Stonefly larvae (also called nymphs or naiads) are aquatic, flattened, with 6 sprawling legs and with a segmented abdomen bearing 2 long antenna-like “tails” (cerci). The antennae on the head are long, too. Gills are tuftlike and usually positioned at the bases of the legs, on the underside of the body. Each foot has 2 claws.
Adults have two pairs of wings that are clear, membranous, and finely veined and rest closely down the back of the body, the forewings covering the hindwings. Antennae are threadlike and long. Colors are usually dull, dark, and drab brown, yellow, or sometimes green.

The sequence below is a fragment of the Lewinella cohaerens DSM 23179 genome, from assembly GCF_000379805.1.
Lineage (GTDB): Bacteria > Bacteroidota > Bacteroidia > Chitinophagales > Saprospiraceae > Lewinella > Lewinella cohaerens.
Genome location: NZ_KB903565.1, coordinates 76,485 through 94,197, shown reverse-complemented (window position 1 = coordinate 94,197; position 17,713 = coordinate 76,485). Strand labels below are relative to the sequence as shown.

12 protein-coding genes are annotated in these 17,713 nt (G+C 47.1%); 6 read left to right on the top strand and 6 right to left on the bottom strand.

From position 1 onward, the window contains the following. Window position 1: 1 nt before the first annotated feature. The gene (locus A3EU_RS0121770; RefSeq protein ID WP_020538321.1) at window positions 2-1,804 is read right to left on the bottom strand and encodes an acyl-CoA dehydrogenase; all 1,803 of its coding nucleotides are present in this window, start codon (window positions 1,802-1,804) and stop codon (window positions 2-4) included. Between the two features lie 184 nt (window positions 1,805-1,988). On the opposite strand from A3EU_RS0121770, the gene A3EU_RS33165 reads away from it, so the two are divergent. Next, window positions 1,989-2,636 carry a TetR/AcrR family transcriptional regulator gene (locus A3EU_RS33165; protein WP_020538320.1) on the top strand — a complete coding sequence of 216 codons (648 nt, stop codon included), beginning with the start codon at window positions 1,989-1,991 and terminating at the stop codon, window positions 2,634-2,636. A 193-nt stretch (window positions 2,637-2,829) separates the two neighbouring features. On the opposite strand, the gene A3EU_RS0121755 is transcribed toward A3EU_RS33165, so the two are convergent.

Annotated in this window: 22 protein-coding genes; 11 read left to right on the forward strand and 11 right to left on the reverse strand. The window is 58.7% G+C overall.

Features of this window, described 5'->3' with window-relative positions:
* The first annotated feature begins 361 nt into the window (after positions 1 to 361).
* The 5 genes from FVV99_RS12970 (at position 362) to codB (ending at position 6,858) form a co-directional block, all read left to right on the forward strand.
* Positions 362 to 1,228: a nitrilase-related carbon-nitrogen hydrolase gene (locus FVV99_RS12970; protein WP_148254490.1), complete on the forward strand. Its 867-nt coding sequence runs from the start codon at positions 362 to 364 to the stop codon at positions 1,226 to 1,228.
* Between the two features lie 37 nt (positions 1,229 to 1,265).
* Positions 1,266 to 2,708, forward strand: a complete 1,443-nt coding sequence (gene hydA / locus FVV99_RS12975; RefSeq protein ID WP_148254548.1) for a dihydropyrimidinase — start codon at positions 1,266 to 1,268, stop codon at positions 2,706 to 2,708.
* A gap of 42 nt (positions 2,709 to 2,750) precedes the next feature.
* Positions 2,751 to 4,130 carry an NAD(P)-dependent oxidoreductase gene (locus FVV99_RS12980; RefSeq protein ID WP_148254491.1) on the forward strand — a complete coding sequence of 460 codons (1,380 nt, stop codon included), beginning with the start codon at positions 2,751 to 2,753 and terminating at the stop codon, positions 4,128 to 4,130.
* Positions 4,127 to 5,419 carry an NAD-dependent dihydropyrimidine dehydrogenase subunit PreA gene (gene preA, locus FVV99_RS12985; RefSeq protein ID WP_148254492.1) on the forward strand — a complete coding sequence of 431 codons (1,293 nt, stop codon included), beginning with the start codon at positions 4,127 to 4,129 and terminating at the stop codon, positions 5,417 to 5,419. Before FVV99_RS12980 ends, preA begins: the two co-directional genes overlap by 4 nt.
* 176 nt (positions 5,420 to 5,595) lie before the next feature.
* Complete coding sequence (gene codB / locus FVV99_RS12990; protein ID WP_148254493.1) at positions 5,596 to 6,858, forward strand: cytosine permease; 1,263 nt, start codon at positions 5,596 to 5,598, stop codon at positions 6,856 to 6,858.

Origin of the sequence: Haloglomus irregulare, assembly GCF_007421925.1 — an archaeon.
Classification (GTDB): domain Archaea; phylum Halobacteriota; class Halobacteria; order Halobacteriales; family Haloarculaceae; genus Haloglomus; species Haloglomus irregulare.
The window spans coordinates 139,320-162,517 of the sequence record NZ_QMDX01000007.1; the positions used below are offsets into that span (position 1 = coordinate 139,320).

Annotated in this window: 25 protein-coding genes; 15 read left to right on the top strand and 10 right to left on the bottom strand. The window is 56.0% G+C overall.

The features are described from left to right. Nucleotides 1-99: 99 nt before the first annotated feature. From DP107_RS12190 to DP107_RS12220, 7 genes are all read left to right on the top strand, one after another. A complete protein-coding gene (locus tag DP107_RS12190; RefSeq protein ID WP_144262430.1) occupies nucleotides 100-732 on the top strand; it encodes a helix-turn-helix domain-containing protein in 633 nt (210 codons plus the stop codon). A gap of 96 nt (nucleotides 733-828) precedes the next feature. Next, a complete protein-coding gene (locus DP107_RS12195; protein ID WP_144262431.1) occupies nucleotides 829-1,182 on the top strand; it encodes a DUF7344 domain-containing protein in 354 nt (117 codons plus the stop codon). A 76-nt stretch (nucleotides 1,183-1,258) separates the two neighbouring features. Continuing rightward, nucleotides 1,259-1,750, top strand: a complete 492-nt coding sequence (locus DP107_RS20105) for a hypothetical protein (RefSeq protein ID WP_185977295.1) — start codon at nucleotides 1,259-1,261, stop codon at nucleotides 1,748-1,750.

To identify the many different kinds of stoneflies, one must use a magnifying lens and note details of mouthparts, wing vein patterns, leg segments, cerci, gills, and more.